You’ve probably heard about what’s happening between Ukraine and Russia right now – if not because a teacher mentioned it in class, then maybe you’ve seen the jokes on Tiktok about how Gen Z is trying to stop WWIII by calling the leader of Russia “Vladdy Daddy”. Even if some of us don’t know what it entails, we’re aware that tensions are building up – and arguably close to exploding – between the two nations. There’s much debate and doubt about whether this conflict will escalate into an actual military confrontation, and if so, how significant it would be, not only for the countries directly involved but also those somewhat at the margin, especially in Europe. Regardless of what side of that debate one is on, these escalations tell us a lot about country’s foreign policy decisions and the state of modern international relations: they are highly motivated by national interests. 

This approach is extremely in line with Realist thinking in International Relations, and more specifically, one could say, to a pretty traditional view of Realism that dates back ages. Even assumptions that in modern affairs rarely hold true anymore, such as seeing States as the main actors in International Relations, seem to be pretty fitting for this conflict. What is most insightful to the conflict, however, is the overarching emphasis on power politics, a concept that is often dismissed in a world supposedly driven by cooperation, economic interdependence, and democracy. One mustn’t forget that power politics are still very much a thing.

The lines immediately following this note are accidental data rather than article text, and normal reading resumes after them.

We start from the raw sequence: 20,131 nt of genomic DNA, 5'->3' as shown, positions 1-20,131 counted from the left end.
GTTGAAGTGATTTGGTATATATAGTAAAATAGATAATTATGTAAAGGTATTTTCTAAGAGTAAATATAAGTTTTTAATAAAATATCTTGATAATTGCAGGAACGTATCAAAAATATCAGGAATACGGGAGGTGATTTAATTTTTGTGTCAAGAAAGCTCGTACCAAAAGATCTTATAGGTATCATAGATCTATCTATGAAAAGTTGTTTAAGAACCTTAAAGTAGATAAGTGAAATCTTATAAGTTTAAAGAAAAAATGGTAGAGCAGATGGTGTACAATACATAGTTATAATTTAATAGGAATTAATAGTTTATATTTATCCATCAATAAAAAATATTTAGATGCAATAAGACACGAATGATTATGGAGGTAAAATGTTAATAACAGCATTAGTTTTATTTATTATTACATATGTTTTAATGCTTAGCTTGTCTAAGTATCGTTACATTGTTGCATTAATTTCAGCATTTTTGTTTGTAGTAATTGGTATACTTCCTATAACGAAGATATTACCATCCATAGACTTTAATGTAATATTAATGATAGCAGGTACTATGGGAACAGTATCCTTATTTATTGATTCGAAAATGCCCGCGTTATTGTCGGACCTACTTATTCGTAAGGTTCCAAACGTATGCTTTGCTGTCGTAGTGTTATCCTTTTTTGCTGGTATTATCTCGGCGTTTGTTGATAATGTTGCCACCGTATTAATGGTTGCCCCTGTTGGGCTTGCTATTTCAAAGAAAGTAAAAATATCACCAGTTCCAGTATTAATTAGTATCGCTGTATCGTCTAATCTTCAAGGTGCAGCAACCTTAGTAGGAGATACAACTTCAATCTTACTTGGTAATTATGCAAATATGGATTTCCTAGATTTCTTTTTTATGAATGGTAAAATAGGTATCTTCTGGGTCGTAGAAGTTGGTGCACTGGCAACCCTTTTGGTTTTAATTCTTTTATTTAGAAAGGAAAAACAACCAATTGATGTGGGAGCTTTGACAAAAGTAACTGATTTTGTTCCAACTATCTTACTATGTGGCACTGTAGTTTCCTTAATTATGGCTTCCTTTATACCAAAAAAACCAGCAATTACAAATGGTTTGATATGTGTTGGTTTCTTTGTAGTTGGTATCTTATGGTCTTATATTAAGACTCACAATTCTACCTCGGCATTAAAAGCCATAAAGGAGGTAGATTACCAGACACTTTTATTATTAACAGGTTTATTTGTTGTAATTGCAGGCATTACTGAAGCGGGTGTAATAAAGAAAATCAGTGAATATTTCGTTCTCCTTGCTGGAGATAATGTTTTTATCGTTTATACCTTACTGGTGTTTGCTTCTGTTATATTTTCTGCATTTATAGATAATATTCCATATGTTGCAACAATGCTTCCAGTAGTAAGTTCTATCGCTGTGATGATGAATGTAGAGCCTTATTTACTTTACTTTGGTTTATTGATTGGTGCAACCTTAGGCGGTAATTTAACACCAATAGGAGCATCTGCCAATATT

When I started familiarizing myself with this conflict, even after having read a couple of articles, one question still remained unanswered: why is Ukraine so important to Russia? Would it really gain so much from an invasion, or annexation, that it’s worth it for the Kremlin to further destabilize and increase hostility in regards to its relations with Western powers (especially the EU)? Modern conflict is usually motivated by issues like economic interest, religion, or national identity, and so it took me a while to grasp my head around Russia’s stance towards Ukraine; it’s pretty archaic when it comes to International Relations, because it is a good example of pure power politics. Russia’s actions (or Putin’s actions, since those could pretty much be used interchangeably) seem to be solely based on wanting to retain influence over former USSR eastern European countries – despite Putin’s efforts to camouflage this behind arguments of Ukrainians and Russians being “one people” who should compose a single nation. Not much effort is needed to provide evidence of Russia’s goals considering that they were declared loud and clear by Putin, which is what triggered the escalation of conflict in the first place. In December, the Kremling presented the West with its demands, which were, of course, rejected: committing in stopping the further eastward expansion of NATO; removing NATO troops from Poland and the Baltic states; a possible withdrawal of US nuclear weapons from Europe and, most importantly, a commitment that Ukraine shall never join NATO. The relationship between those goals and Russia retaining and gaining power is self-evident.